Read an Excerpt
Swimming Pool Sunday
By Madeleine Wickham
St. Martin's PressCopyright © 1997 Madeleine Wickham
All rights reserved.
It was only May, and it was only ten o'clock in the morning. But already the sun was shining hotly, and the grass in the garden sprang warm and dry underfoot, and the breeze under Katie's cotton dress felt friendly and caressing. Katie gave a little wriggle. She felt like doing some ballet jumps, or rolling down the slope of the lawn until she landed in a heap at the bottom. But instead she had to stand, still as a rock, with elastic round her legs stretched so tightly it was going to give her red marks. She bent down and shifted the elastic slightly.
'Katie!' Amelia, who had been about to jump, stopped, and regarded her crossly. 'You mustn't move!'
'It hurts! It's too tight!' Katie bent her head round until she could catch a glimpse of the backs of her calves. She spotted a small pink line. 'Look! It's making marks on my skin!'
'Well, stand nearer the chair, then. But keep the elastic tight.' Katie gave a melodramatic sigh and shuffled nearer the chair.
They were playing with a chair because you needed three people for French skipping, and there were only two of them. Sometimes Mummy played with them, but today she was too busy, and had got cross when they asked. So they'd had to drag a chair out into the garden, and thread the elastic round its legs, just like human legs. Now it stretched, two white springy lines, a few inches above the grass. The very sight of it filled Katie with an excited anticipation. She loved French skipping. They played it in every single break at school; during lessons she would often put her hand into her pocket and check that the tangled mass of elastic was still safely there.
'Right.' Amelia sounded businesslike. She began to jump efficiently over the taut elastic, biting her lip, and planting her feet carefully in exactly the right places. 'Jingle, jangle, centre, spangle,' she chanted. 'Jingle, jangle, out.' She jumped out without even touching the elastic.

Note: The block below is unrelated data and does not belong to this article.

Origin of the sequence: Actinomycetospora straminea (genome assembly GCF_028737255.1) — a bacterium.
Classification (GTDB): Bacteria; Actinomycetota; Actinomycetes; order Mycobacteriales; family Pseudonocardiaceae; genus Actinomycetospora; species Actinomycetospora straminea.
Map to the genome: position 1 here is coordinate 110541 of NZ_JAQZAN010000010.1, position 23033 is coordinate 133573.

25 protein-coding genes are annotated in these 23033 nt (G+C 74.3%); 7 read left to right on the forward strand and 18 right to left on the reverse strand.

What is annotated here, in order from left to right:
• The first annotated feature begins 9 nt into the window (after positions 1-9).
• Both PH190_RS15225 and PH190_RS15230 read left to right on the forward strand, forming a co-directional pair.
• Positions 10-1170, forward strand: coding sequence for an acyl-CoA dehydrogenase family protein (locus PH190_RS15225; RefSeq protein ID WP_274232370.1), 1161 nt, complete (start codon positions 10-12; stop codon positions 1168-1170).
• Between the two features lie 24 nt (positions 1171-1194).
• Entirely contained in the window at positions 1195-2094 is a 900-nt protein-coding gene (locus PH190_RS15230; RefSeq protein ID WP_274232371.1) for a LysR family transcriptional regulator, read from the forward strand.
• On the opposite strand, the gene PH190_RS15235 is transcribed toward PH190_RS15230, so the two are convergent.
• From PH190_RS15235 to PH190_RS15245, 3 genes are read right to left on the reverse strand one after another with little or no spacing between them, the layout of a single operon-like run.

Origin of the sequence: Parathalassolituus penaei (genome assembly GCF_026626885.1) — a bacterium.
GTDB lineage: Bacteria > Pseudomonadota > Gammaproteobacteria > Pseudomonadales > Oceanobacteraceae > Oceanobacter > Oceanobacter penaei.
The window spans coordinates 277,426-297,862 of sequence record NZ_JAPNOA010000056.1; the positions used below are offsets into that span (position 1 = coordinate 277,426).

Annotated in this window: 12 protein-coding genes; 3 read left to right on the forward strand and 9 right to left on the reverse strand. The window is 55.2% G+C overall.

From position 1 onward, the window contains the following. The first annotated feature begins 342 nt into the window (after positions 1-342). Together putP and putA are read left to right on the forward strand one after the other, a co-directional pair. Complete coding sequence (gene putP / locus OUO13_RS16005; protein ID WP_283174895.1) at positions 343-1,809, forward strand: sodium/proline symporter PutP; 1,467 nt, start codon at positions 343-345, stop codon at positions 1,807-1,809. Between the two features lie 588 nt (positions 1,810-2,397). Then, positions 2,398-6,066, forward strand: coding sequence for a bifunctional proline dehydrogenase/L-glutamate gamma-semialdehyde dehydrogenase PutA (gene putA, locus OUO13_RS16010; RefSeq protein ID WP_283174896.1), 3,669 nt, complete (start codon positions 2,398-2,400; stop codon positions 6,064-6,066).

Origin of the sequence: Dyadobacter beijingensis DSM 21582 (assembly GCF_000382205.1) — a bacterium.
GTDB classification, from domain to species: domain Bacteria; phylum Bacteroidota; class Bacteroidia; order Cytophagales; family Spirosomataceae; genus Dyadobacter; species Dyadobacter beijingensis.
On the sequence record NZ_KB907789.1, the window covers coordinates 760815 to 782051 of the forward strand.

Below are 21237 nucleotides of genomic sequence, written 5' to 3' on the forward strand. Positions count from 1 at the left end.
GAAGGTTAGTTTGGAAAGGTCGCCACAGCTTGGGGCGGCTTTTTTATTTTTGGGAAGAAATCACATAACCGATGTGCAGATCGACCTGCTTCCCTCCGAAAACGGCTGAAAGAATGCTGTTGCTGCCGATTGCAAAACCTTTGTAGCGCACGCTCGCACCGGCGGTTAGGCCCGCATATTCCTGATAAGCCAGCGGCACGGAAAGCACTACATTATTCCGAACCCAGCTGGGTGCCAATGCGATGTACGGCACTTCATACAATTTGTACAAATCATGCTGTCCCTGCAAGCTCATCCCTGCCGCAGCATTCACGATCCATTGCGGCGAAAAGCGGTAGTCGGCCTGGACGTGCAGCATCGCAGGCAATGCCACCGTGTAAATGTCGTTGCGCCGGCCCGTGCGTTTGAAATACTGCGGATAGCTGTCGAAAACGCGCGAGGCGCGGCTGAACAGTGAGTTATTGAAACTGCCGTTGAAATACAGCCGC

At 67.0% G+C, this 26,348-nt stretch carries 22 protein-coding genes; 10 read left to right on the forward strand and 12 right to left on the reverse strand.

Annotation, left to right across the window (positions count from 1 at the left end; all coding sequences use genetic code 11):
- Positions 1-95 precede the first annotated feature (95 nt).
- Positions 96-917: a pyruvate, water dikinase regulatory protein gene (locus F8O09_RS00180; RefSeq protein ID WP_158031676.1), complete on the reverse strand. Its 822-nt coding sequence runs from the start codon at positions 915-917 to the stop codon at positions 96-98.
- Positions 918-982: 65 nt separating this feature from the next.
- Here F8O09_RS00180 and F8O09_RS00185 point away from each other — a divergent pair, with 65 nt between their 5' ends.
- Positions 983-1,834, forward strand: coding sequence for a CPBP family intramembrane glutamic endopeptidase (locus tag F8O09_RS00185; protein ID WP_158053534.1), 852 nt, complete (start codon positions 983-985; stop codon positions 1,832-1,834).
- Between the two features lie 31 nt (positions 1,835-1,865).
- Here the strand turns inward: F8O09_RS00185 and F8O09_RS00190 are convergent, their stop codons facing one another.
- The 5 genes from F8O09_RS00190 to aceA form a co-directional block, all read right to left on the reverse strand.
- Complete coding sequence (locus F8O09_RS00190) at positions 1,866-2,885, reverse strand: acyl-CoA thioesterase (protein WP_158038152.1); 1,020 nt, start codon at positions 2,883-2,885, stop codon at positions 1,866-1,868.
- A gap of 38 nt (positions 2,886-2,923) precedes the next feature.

'My go,' said Katie hopefully.
'No it isn't,' retorted Amelia. 'Don't you know how to play French skipping?'
'In my class,' said Katie, raising her eyebrows expressively, 'we play so that everybody has one go, and then it's the next person. Mrs Tully said that's the fairest way.' Amelia wasn't impressed.
'That's just for little ones,' she said. 'We play until the person makes a mistake.'
'But you'll never make a mistake!' cried Katie. She scratched the place on her leg where the elastic had been too tight.
'Yes I will, I expect,' said Amelia kindly. 'And anyway,' she added, 'at least you know it's your turn next; I don't think the chair will want to play.' Katie looked at the chair, standing benignly on the grass. She giggled.
'We could ask it,' she began. But Amelia had started jumping again.
'Jingle, jangle, centre, spangle, jingle, jangle, out.'
They had been sent out to play in the garden until their father came to pick them up. Nobody could quite remember what time he'd said he was coming. Amelia thought it was ten, and their mother thought it was ten-thirty, and Katie had been convinced it was quarter to nine, like school, and had actually stood by the door, ready to go, until nine o'clock had come and gone and it was obvious he was coming later.